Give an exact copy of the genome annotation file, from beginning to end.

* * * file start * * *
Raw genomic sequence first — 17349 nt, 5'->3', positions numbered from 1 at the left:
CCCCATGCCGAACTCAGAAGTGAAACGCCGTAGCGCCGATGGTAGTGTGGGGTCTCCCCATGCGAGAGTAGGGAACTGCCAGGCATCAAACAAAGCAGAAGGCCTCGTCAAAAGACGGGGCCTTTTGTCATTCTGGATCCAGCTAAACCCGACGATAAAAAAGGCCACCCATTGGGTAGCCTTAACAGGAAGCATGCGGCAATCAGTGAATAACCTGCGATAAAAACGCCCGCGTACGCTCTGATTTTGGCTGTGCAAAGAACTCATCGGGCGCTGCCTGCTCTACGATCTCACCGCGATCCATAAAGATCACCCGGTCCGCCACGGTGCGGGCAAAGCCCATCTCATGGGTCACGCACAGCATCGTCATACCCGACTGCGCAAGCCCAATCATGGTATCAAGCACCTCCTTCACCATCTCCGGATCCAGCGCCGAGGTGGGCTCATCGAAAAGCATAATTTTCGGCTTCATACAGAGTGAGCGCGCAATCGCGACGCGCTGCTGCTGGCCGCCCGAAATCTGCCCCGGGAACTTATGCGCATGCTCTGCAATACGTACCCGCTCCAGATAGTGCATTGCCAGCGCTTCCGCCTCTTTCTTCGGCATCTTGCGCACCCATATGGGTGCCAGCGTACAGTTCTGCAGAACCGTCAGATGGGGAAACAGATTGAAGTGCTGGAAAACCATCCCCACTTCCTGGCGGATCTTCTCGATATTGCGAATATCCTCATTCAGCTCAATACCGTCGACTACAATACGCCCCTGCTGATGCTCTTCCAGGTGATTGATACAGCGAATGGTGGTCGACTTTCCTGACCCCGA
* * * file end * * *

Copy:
Raw genomic sequence first — 17349 nt, 5'->3', positions numbered from 1 at the left:
CCCCATGCCGAACTCAGAAGTGAAACGCCGTAGCGCCGATGGTAGTGTGGGGTCTCCCCATGCGAGAGTAGGGAACTGCCAGGCATCAAACAAAGCAGAAGGCCTCGTCAAAAGACGGGGCCTTTTGTCATTCTGGATCCAGCTAAACCCGACGATAAAAAAGGCCACCCATTGGGTAGCCTTAACAGGAAGCATGCGGCAATCAGTGAATAACCTGCGATAAAAACGCCCGCGTACGCTCTGATTTTGGCTGTGCAAAGAACTCATCGGGCGCTGCCTGCTCTACGATCTCACCGCGATCCATAAAGATCACCCGGTCCGCCACGGTGCGGGCAAAGCCCATCTCATGGGTCACGCACAGCATCGTCATACCCGACTGCGCAAGCCCAATCATGGTATCAAGCACCTCCTTCACCATCTCCGGATCCAGCGCCGAGGTGGGCTCATCGAAAAGCATAATTTTCGGCTTCATACAGAGTGAGCGCGCAATCGCGACGCGCTGCTGCTGGCCGCCCGAAATCTGCCCCGGGAACTTATGCGCATGCTCTGCAATACGTACCCGCTCCAGATAGTGCATTGCCAGCGCTTCCGCCTCTTTCTTCGGCATCTTGCGCACCCATATGGGTGCCAGCGTACAGTTCTGCAGAACCGTCAGATGGGGAAACAGATTGAAGTGCTGGAAAACCATCCCCACTTCCTGGCGGATCTTCTCGATATTGCGAATATCCTCATTCAGCTCAATACCGTCGACTACAATACGCCCCTGCTGATGCTCTTCCAGGTGATTGATACAGCGAATGGTGGTCGACTTTCCTGACCCCGA